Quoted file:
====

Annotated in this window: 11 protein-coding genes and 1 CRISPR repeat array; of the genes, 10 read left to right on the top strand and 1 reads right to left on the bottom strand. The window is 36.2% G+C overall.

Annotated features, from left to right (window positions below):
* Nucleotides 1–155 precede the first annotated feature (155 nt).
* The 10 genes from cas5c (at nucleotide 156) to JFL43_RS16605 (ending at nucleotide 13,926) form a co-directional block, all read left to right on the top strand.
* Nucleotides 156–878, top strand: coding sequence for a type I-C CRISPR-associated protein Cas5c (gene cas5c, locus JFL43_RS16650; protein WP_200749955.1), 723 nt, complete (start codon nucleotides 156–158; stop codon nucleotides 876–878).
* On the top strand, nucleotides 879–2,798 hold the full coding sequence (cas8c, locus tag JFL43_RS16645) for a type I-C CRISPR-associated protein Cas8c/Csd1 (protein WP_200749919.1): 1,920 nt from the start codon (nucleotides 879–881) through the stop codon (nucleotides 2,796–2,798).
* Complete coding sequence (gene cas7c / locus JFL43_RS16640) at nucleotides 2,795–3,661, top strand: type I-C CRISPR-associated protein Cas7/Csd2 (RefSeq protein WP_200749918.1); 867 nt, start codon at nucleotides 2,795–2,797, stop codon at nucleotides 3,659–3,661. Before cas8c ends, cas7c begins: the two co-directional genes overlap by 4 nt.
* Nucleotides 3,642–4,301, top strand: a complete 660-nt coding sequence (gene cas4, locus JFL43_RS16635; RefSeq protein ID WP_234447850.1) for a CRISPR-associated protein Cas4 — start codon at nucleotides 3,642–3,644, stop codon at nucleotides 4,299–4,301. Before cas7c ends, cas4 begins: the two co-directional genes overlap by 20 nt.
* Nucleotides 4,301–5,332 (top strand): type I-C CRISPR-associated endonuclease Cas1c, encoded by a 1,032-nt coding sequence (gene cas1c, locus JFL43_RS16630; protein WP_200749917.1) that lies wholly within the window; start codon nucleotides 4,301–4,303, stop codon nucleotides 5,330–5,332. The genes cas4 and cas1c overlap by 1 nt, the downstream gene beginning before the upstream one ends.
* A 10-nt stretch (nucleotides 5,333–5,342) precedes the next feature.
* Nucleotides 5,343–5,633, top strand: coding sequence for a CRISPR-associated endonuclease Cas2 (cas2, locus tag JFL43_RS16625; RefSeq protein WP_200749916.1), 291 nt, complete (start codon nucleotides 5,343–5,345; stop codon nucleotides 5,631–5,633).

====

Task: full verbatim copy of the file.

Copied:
Annotated in this window: 11 protein-coding genes and 1 CRISPR repeat array; of the genes, 10 read left to right on the top strand and 1 reads right to left on the bottom strand. The window is 36.2% G+C overall.

Annotated features, from left to right (window positions below):
* Nucleotides 1–155 precede the first annotated feature (155 nt).
* The 10 genes from cas5c (at nucleotide 156) to JFL43_RS16605 (ending at nucleotide 13,926) form a co-directional block, all read left to right on the top strand.
* Nucleotides 156–878, top strand: coding sequence for a type I-C CRISPR-associated protein Cas5c (gene cas5c, locus JFL43_RS16650; protein WP_200749955.1), 723 nt, complete (start codon nucleotides 156–158; stop codon nucleotides 876–878).
* On the top strand, nucleotides 879–2,798 hold the full coding sequence (cas8c, locus tag JFL43_RS16645) for a type I-C CRISPR-associated protein Cas8c/Csd1 (protein WP_200749919.1): 1,920 nt from the start codon (nucleotides 879–881) through the stop codon (nucleotides 2,796–2,798).
* Complete coding sequence (gene cas7c / locus JFL43_RS16640) at nucleotides 2,795–3,661, top strand: type I-C CRISPR-associated protein Cas7/Csd2 (RefSeq protein WP_200749918.1); 867 nt, start codon at nucleotides 2,795–2,797, stop codon at nucleotides 3,659–3,661. Before cas8c ends, cas7c begins: the two co-directional genes overlap by 4 nt.
* Nucleotides 3,642–4,301, top strand: a complete 660-nt coding sequence (gene cas4, locus JFL43_RS16635; RefSeq protein ID WP_234447850.1) for a CRISPR-associated protein Cas4 — start codon at nucleotides 3,642–3,644, stop codon at nucleotides 4,299–4,301. Before cas7c ends, cas4 begins: the two co-directional genes overlap by 20 nt.
* Nucleotides 4,301–5,332 (top strand): type I-C CRISPR-associated endonuclease Cas1c, encoded by a 1,032-nt coding sequence (gene cas1c, locus JFL43_RS16630; protein WP_200749917.1) that lies wholly within the window; start codon nucleotides 4,301–4,303, stop codon nucleotides 5,330–5,332. The genes cas4 and cas1c overlap by 1 nt, the downstream gene beginning before the upstream one ends.
* A 10-nt stretch (nucleotides 5,333–5,342) precedes the next feature.
* Nucleotides 5,343–5,633, top strand: coding sequence for a CRISPR-associated endonuclease Cas2 (cas2, locus tag JFL43_RS16625; RefSeq protein WP_200749916.1), 291 nt, complete (start codon nucleotides 5,343–5,345; stop codon nucleotides 5,631–5,633).